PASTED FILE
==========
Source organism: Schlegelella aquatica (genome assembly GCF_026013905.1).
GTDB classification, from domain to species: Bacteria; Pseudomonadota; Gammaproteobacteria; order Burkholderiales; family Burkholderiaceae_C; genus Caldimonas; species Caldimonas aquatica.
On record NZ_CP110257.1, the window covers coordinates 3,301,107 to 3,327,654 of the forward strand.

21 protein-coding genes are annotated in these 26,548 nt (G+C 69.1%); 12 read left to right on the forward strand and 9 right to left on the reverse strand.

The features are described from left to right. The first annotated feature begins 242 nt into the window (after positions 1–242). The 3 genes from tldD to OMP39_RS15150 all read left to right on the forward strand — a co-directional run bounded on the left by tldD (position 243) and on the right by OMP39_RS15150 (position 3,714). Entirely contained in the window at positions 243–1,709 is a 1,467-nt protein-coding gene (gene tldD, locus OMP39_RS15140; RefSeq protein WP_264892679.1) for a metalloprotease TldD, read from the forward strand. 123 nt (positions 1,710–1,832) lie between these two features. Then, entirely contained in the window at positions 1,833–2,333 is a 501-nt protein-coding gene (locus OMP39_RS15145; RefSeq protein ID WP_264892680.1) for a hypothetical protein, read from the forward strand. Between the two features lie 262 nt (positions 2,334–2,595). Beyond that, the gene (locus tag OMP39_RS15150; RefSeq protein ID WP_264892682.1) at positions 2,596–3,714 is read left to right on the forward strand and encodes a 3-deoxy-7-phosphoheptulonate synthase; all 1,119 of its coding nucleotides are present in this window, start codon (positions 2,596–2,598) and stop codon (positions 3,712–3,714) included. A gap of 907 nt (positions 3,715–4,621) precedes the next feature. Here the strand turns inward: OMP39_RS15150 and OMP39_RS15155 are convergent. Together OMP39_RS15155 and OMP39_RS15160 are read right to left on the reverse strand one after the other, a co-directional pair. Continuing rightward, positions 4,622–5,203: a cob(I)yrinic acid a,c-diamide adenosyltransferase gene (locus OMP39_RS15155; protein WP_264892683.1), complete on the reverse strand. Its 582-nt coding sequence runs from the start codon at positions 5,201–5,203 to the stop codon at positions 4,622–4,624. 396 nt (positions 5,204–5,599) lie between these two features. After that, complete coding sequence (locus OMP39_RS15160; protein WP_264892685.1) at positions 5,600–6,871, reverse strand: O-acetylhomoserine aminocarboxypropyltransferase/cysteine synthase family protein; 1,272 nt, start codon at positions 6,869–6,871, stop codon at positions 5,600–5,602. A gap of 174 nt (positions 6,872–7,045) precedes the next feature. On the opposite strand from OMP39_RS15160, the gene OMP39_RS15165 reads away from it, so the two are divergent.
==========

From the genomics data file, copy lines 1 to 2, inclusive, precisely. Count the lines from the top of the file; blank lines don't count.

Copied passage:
Source organism: Schlegelella aquatica (genome assembly GCF_026013905.1).
GTDB classification, from domain to species: Bacteria; Pseudomonadota; Gammaproteobacteria; order Burkholderiales; family Burkholderiaceae_C; genus Caldimonas; species Caldimonas aquatica.